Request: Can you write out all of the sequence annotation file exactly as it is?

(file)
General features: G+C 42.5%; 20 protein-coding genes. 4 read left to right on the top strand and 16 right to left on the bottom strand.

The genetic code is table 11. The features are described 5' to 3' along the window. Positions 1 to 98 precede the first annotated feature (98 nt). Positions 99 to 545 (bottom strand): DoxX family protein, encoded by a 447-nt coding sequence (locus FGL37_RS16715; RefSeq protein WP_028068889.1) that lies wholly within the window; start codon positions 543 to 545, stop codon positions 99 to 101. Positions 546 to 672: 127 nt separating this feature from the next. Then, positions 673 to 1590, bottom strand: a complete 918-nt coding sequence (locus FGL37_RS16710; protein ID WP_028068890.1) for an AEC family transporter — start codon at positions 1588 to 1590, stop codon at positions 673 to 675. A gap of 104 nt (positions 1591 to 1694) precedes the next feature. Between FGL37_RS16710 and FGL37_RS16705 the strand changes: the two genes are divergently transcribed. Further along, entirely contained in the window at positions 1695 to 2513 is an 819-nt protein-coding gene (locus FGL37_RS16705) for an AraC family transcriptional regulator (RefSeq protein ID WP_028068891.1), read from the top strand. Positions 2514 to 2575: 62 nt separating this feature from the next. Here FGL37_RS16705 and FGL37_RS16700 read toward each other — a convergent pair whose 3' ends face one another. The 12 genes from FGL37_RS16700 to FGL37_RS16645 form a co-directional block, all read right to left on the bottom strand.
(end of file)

General features: G+C 42.5%; 20 protein-coding genes. 4 read left to right on the top strand and 16 right to left on the bottom strand.

The genetic code is table 11. The features are described 5' to 3' along the window. Positions 1 to 98 precede the first annotated feature (98 nt). Positions 99 to 545 (bottom strand): DoxX family protein, encoded by a 447-nt coding sequence (locus FGL37_RS16715; RefSeq protein WP_028068889.1) that lies wholly within the window; start codon positions 543 to 545, stop codon positions 99 to 101. Positions 546 to 672: 127 nt separating this feature from the next. Then, positions 673 to 1590, bottom strand: a complete 918-nt coding sequence (locus FGL37_RS16710; protein ID WP_028068890.1) for an AEC family transporter — start codon at positions 1588 to 1590, stop codon at positions 673 to 675. A gap of 104 nt (positions 1591 to 1694) precedes the next feature. Between FGL37_RS16710 and FGL37_RS16705 the strand changes: the two genes are divergently transcribed. Further along, entirely contained in the window at positions 1695 to 2513 is an 819-nt protein-coding gene (locus FGL37_RS16705) for an AraC family transcriptional regulator (RefSeq protein ID WP_028068891.1), read from the top strand. Positions 2514 to 2575: 62 nt separating this feature from the next. Here FGL37_RS16705 and FGL37_RS16700 read toward each other — a convergent pair whose 3' ends face one another. The 12 genes from FGL37_RS16700 to FGL37_RS16645 form a co-directional block, all read right to left on the bottom strand.